The Freedom From Religion Foundation is protesting the participation of two Kentucky public high school bands at a ceremony celebrating a new religious theme park.
The Williamstown High School (Williamstown, Ky.) and Grant County High School (Dry Ridge, Ky.) marching bands performed at the ribbon-cutting ceremony for the Ark Encounter on Tuesday, July 5. Photos show band members marching by the ark wearing T-shirts that bear the Ark Encounter logo on the front and back and the names of two bands: the Williamstown High School Marching Band and the Grant County High School Marching Band. Many appear to be using the marching band equipment that belongs to the school. The Williamstown High School "Band of Spirit" Facebook page also shared the broadcast of the ceremony.
The Ark Encounter is a Christian ministry run by the creationist Ken Ham, who also built the notorious Creation Museum. Ham has been clear about the proselytizing nature of the ark park from the beginning. In a June 27 letter entitled, "Our Real Motive for Building Ark Encounter," he lays out a clear, evangelistic goal: "Our motive is to do the King's business until He comes. And that means preaching the gospel and defending the faith, so that we can reach as many souls as we can."
Public schools and public school staff may not take part in celebrations for a park that has a clear religious goal and portrays fiction as divine truth. Ham is free to erect monuments to his bible, but public schools are not permitted to expose the children in their charge to religious myths and proselytizing, says FFRF. It is unacceptable to expose a captive audience of impressionable students to the overtly religious atmosphere of Ham's Christian theme parks.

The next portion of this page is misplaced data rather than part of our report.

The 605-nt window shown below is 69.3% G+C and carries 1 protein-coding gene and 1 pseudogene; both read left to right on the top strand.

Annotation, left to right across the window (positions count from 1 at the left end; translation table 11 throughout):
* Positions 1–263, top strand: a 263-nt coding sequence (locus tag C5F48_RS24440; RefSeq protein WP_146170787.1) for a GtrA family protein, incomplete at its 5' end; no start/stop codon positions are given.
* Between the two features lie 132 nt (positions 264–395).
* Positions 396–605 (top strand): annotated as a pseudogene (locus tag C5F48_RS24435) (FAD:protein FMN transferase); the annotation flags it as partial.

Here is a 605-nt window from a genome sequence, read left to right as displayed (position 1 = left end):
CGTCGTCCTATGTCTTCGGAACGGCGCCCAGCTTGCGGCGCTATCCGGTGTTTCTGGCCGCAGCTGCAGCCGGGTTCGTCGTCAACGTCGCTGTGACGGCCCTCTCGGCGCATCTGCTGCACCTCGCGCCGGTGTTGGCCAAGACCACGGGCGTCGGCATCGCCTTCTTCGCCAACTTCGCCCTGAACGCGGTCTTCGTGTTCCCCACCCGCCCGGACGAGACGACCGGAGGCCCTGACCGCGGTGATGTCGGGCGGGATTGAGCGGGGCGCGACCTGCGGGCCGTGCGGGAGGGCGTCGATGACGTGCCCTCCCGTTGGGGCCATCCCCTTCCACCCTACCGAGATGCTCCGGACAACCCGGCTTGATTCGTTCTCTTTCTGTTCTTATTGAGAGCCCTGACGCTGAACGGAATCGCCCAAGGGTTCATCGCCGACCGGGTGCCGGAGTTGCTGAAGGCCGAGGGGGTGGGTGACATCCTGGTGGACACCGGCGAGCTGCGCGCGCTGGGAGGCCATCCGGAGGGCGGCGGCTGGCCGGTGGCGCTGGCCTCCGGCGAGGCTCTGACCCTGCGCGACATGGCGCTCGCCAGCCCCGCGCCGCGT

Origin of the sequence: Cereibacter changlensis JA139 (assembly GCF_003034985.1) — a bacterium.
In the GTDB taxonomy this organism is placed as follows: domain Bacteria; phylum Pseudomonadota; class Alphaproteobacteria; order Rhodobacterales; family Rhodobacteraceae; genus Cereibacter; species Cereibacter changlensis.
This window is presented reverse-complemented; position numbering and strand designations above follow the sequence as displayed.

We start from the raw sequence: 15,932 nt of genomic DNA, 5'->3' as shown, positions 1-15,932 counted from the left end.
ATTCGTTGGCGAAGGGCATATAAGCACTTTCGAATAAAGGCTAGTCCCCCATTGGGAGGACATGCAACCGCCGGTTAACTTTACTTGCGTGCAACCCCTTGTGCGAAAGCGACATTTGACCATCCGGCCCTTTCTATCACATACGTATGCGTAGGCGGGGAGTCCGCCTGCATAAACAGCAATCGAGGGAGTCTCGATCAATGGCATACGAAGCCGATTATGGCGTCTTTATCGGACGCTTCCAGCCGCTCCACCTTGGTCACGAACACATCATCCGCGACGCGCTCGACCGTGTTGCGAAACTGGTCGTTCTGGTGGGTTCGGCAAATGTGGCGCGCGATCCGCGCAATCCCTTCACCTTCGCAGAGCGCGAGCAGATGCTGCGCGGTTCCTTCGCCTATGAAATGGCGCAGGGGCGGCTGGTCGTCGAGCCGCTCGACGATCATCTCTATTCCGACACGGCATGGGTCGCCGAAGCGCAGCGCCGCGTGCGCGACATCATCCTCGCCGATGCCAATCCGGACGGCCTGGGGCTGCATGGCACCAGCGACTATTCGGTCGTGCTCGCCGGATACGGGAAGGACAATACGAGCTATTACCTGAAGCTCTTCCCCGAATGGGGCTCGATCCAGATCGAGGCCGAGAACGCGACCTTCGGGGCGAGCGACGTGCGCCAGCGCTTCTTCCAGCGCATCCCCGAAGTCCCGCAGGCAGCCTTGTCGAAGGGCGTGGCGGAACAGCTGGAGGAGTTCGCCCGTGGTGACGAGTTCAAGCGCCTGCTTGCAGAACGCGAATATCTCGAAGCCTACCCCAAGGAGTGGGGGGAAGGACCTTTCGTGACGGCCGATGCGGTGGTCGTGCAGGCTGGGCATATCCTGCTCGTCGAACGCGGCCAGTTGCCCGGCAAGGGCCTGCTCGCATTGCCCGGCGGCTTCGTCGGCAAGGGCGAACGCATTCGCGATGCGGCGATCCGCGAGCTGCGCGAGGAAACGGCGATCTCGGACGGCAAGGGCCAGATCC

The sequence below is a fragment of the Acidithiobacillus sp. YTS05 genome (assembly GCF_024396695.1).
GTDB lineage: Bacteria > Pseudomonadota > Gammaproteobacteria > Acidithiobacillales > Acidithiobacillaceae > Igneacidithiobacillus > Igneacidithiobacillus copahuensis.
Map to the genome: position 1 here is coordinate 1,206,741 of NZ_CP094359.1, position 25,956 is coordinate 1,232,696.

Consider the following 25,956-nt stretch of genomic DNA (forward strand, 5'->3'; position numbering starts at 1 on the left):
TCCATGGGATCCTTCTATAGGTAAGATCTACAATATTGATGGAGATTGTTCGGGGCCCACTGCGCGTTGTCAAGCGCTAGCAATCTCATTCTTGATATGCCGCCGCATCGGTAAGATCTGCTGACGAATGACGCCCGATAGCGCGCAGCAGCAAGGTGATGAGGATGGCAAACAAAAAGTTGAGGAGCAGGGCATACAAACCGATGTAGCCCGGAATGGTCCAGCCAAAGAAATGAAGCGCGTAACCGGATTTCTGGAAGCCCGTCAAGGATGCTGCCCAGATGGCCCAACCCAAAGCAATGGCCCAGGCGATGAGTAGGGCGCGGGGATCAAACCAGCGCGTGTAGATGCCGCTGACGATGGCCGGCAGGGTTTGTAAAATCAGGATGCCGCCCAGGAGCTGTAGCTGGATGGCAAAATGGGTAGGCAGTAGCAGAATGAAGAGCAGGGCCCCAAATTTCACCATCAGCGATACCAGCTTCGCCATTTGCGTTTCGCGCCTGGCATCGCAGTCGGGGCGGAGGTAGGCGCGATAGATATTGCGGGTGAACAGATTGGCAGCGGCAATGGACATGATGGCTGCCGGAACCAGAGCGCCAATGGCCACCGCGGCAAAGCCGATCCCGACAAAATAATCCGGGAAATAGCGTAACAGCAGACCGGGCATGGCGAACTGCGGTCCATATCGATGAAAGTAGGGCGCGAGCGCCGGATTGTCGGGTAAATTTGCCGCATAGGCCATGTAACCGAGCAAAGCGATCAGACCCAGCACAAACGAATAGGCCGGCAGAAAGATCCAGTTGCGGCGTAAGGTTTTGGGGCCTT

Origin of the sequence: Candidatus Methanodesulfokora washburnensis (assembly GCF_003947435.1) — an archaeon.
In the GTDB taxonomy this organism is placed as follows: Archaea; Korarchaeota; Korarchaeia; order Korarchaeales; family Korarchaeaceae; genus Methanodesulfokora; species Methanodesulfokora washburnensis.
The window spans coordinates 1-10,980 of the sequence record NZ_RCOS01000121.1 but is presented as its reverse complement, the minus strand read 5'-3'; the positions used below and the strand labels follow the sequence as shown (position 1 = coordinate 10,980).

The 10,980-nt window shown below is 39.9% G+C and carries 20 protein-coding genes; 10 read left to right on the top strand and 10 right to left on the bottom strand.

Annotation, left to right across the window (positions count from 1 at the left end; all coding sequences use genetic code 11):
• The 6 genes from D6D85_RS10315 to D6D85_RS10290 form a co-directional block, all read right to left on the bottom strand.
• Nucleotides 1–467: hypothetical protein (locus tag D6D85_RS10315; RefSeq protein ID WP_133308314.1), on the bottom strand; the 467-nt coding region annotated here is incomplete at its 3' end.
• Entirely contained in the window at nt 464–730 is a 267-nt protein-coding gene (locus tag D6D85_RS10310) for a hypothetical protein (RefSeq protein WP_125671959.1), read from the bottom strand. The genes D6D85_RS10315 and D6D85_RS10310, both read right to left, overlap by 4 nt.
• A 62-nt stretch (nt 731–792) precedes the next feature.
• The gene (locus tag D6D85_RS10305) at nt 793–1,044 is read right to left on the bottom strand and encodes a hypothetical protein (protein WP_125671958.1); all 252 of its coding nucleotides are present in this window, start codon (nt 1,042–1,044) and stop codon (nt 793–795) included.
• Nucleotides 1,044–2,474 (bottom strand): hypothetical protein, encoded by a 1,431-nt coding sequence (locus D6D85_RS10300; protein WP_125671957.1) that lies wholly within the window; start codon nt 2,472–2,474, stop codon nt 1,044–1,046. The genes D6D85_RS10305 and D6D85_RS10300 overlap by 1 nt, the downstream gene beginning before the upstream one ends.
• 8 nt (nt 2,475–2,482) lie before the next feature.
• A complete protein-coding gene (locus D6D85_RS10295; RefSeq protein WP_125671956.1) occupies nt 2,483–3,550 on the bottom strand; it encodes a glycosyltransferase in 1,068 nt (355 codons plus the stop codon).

"Schools have a constitutional obligation to ensure that their programs 'do not inculcate religion,'" as the U.S. Supreme Court has ruled, FFRF Staff Attorney Andrew Seidel writes in a letter to the superintendent of Williamstown Independent Schools and the legal counsel of Grant County Schools. "Taking public school students to a site whose self-professed goal is to convert children to a particular religion and undermine what is taught in public school science and history classrooms is inappropriate."
There are also serious constitutional issues with public schools helping a private religious ministry to launch a park meant to convert people and collect a fair bit of money in the process. The fact that this trip might have been considered "voluntary" is irrelevant, FFRF asserts, since courts have summarily rejected arguments that voluntariness excuses a constitutional violation.
The state/church watchdog group has already sent out a letter advising public schools in more than 1,000 school districts against visiting the Ark Encounter. FFRF has received inquiries from concerned parents that overzealous teachers or principals may mistakenly believe it appropriate to schedule school-related trips to the Ark Encounter, as has happened with the Creation Museum. In order to allay such concerns and to remind public schools of their constitutional obligations, it has sent a memo to every school district in Kentucky, Indiana, West Virginia and Ohio.
FFRF enclosed with the memo its "Top 10" brochure, which explains the most common state-church violations in public schools and why schools must avoid them. In the past two years, FFRF has addressed more than 1,300 violations in public schools and offered this constitutional guide with the hope to see fewer violations in coming years.
The organization seeks written assurances that no further Williamstown Independent Schools or Grant County Schools staff will organize, promote, sponsor or otherwise facilitate trips to the ark park. Students are free to travel to the park, but schools cannot play a role.
The Freedom From Religion Foundation is a national nonprofit dedicated to the separation of state and church, with 24,000 nontheistic members, including almost 200 in Kentucky.